This inch-thick leather-bound diary is a very typical specimen, with a brass lock and key that fastens across the outer edge. It opens readily and smells of dry old paper; little damage has occurred to this item over the decades. Reading the diary requires an English roll and about six hours, but it can be skimmed and relevant sections read with sufficient comprehension in three. The results are the same either way.
From this book, the reader draws a very unpleasant picture not only of volatile Thomas Pellgraine but initially of Andrea herself. Neither seemed to care very much for the other, and the marriage seems to have occurred due to Andrea's cynical opportunism (Thomas was wealthy and Andrea's family had some substantial debts) and Thomas' desire to own whatever he wished (in this case, Andrea).
Together, it was a match made in hell. The two had affairs during their honeymoon and beyond, each cultivating a stable of servants (male for Andrea, female for Thomas) to meet not only the needs of the estate but their sexual needs as well. Naturally, these servants were soon divided into separate camps depending on which spouse they serviced, and the result was a thoroughly unpleasant household-not to mention a shocking portrait of nobility in Britain.
The color of the diary changes dramatically upon the hiring of Robert, a valet. For whatever reason, Andrea Pellgraine found herself truly in love. The entries that follow his joining the estate and entering Andrea's bed are of a markedly different character than those previous; it seems that for once in her life she had found someone worth loving.
Andrea notes Thomas' interest in the occult only passingly, since she considers it beneath her notice and just another of Thomas' inane hobbies. This changes drastically when Thomas appears out of thin air in the locked room in which Andrea and Robert are having a liaison, and makes Robert disappear.
The incident and Thomas' subsequent gloating over it clearly unhinges Andrea. She records her nervousness that he now watches her every move invisibly. The diary jumps from anti-Thomas diatribes to calm and loving memories of their engagement--which she writes, she eventually relates, whenever she isn't positive that Thomas is otherwise engaged and cannot be spying on her from the aether as she writes.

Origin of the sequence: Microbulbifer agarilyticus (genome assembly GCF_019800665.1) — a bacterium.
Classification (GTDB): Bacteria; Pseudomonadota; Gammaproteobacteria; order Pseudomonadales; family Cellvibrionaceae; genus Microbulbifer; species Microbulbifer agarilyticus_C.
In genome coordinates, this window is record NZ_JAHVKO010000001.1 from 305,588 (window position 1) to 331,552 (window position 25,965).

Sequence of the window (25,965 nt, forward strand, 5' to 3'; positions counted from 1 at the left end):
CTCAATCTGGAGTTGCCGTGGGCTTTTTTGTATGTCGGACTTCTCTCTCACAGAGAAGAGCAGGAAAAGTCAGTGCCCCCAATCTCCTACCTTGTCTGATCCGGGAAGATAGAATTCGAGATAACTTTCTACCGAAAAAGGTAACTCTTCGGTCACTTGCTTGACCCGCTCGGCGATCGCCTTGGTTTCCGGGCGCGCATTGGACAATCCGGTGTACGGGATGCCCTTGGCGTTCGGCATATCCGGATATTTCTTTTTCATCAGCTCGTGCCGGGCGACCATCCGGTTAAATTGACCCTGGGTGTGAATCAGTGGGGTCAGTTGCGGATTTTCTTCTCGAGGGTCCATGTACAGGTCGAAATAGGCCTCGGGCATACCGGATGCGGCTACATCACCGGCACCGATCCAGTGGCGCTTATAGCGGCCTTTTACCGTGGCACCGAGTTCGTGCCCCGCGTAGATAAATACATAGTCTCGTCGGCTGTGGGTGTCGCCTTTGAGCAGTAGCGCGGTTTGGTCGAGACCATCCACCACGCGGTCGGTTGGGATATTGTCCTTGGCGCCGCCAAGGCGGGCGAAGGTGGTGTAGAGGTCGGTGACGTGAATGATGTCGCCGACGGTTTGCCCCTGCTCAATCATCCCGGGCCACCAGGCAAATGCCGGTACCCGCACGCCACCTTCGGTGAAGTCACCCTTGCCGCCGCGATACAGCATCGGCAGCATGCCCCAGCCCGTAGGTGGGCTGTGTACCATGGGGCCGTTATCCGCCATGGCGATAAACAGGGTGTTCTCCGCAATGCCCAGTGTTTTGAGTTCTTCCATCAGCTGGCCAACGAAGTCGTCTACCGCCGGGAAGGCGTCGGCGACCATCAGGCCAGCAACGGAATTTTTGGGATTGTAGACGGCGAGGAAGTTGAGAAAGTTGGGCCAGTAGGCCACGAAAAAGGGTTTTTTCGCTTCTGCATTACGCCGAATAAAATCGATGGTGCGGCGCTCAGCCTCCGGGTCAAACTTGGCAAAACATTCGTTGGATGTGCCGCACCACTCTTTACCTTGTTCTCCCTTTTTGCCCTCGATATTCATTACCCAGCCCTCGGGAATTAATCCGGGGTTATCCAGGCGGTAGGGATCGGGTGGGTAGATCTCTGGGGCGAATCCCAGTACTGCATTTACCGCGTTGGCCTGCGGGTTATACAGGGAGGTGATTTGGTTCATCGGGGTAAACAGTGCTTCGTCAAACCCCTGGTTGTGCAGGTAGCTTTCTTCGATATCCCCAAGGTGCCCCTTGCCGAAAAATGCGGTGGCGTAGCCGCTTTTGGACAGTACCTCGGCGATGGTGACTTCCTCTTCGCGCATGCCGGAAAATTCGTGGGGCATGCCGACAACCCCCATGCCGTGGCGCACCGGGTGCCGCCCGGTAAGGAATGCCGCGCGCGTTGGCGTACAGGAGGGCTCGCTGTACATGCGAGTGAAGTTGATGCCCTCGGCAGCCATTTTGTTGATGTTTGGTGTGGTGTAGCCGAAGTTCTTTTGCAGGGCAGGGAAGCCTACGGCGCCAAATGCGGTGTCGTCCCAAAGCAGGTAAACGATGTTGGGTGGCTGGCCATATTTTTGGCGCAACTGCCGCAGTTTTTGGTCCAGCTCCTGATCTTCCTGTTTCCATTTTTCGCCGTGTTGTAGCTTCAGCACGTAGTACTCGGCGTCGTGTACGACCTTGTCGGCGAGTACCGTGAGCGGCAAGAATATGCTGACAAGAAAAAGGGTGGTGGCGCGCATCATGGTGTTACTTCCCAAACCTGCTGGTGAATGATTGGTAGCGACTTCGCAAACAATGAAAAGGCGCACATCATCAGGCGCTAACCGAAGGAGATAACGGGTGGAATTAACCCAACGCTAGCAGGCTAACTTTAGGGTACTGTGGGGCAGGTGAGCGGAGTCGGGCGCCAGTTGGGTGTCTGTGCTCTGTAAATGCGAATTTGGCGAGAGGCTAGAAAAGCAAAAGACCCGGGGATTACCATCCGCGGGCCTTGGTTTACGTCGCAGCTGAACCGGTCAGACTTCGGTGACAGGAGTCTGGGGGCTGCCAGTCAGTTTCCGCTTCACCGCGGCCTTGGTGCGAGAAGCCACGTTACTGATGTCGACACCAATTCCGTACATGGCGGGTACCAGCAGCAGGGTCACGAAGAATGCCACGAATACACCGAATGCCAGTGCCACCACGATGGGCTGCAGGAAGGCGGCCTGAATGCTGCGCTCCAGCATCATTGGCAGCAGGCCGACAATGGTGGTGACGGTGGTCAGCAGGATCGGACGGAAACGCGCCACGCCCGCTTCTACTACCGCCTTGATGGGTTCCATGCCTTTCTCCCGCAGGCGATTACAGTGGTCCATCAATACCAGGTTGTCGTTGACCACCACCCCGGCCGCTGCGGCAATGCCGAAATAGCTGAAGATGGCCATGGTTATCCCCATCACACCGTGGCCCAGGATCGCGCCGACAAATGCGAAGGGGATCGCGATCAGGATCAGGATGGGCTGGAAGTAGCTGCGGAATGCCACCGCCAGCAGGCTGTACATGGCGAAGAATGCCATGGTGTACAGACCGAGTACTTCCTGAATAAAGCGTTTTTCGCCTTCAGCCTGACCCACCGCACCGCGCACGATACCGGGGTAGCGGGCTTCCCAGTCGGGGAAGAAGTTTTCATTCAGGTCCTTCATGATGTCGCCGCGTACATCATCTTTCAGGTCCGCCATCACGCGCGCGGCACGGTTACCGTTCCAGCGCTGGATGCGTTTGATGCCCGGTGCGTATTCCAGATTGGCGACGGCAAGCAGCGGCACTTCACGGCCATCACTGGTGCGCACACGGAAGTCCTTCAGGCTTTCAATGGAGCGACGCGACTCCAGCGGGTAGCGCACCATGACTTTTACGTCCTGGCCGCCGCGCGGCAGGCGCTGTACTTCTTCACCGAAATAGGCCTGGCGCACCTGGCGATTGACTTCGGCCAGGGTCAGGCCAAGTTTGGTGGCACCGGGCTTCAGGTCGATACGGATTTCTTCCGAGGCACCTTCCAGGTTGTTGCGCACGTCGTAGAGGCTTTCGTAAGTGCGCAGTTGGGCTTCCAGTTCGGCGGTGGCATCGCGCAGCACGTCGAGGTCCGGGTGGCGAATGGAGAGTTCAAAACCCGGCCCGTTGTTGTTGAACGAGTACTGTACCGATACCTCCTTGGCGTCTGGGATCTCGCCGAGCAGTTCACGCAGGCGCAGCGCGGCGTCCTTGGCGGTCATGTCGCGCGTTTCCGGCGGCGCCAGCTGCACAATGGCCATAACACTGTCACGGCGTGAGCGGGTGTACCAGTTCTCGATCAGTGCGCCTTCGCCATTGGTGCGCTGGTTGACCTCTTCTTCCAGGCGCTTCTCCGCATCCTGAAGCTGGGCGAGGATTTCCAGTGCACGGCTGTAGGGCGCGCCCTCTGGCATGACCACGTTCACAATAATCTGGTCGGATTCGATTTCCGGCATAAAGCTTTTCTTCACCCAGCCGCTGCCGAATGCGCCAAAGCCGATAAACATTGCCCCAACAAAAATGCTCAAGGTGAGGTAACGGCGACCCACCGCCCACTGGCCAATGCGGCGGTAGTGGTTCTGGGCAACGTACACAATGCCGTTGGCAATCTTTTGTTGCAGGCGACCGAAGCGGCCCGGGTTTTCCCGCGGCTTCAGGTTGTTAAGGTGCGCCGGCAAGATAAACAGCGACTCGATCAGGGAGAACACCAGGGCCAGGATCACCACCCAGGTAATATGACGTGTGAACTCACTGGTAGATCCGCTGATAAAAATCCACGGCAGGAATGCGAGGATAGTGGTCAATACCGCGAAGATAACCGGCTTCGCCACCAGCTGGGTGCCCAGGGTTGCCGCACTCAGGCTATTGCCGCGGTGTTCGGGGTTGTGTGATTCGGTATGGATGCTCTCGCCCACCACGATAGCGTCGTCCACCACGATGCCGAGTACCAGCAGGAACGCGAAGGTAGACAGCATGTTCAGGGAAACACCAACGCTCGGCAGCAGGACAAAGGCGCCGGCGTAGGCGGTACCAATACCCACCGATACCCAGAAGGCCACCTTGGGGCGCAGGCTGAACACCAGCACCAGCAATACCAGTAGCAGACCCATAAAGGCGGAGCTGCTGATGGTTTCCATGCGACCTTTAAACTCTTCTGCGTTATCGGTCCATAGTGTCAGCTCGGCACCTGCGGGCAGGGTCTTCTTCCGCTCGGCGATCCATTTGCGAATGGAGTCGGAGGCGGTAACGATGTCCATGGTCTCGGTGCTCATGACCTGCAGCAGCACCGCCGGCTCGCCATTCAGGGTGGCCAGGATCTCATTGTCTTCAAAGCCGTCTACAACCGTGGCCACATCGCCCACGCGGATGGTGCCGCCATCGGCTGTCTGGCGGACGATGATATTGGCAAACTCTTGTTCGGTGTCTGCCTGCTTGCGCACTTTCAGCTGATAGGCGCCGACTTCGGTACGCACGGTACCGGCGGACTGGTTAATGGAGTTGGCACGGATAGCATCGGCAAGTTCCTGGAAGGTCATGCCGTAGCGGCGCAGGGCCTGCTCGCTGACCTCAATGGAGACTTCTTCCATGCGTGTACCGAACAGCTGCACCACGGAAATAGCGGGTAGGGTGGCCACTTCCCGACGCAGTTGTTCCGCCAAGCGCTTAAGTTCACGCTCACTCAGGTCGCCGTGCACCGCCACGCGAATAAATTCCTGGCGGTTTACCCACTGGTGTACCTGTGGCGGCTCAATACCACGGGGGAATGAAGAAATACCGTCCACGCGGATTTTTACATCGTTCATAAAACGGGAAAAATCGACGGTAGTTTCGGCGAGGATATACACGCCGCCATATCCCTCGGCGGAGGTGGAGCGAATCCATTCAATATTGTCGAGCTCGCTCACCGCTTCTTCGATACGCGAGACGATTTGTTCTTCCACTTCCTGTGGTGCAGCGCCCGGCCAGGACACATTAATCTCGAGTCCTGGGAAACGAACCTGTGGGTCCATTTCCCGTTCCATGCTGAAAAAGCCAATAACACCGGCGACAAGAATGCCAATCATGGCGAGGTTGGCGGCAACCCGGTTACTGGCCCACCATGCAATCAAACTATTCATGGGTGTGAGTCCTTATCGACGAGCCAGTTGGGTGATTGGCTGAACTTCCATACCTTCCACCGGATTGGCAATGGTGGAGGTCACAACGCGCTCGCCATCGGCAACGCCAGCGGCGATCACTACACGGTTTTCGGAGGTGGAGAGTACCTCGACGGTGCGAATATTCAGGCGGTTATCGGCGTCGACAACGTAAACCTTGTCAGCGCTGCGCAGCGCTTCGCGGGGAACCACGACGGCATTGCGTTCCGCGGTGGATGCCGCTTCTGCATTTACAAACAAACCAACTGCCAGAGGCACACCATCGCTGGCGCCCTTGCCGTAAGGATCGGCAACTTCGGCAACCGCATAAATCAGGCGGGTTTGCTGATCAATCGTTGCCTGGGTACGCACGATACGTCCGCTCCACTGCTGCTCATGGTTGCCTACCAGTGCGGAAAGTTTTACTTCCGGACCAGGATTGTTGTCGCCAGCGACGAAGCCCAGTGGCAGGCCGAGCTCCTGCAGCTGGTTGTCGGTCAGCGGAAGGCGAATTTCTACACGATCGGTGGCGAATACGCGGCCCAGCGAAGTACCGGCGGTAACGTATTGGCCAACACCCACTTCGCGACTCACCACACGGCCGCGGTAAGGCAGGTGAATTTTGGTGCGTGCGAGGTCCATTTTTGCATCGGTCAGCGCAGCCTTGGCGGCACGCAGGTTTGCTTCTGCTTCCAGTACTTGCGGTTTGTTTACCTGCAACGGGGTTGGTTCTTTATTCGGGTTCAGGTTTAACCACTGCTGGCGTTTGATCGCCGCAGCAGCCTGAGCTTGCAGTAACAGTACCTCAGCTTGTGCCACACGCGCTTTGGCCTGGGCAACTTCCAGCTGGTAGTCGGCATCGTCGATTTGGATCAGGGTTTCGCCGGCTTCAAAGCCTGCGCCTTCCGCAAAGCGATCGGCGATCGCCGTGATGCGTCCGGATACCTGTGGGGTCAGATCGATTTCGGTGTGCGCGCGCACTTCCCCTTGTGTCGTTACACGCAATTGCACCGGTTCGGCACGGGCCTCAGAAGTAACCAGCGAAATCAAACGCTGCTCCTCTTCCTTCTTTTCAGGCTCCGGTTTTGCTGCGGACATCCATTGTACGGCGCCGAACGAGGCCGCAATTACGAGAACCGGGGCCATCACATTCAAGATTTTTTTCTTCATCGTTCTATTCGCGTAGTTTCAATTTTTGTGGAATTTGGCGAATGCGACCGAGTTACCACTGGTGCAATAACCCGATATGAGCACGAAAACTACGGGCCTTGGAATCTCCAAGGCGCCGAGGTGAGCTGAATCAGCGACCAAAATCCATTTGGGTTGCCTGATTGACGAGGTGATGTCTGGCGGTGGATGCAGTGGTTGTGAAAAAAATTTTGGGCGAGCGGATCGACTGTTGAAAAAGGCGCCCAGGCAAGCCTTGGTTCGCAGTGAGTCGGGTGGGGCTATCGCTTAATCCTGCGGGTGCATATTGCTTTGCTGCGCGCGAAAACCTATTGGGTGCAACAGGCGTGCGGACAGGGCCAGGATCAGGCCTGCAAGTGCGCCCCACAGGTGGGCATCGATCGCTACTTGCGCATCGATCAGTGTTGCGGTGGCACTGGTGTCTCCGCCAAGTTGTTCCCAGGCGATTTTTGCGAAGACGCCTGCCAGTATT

Andrea goes on to relate how, whenever Thomas gets drunk and passes out, she slips into his study and reads through his notes. Her goal, it seems, was to bring Robert back from the aether. The diary chronicles her growing comprehension of her husband's magickal researches and her eventual attempt to bring Robert back to our reality using the first half of a spell titled "The Taking and the Keeping."
This attempt was a horrific failure. A creature materialized that bore a superficial resemblance to Robert, but was clearly only a shade of him at best. This creature tore through the house to where Thomas lay, intoxicated, and dragged him kicking and screaming back to the study (killing three servants along the way). There it did unspeakable things to him and (before long) his corpse, while Andrea collapsed weeping in a corner. Her record of the event is very brief and disjointed, reflecting her damaged mental state.
Apparently she did have enough presence of mind to utter the second half of 'The Taking and the Keeping," which were needed to send the thing back to the aether. However, she also says she does not believe that she did it quite right and that she hopes the thing never returns.
The last entry in the diary relates how she has ordered a servant to seal up the room for good. This entry is written, she explains, while she waits for the carriage to take her to "a better and happier place than this, a stronger and more loving world than that which I have known." This, of course, is the asylum where she would spend the last few months of her life in horrible conditions and a deteriorating mental state.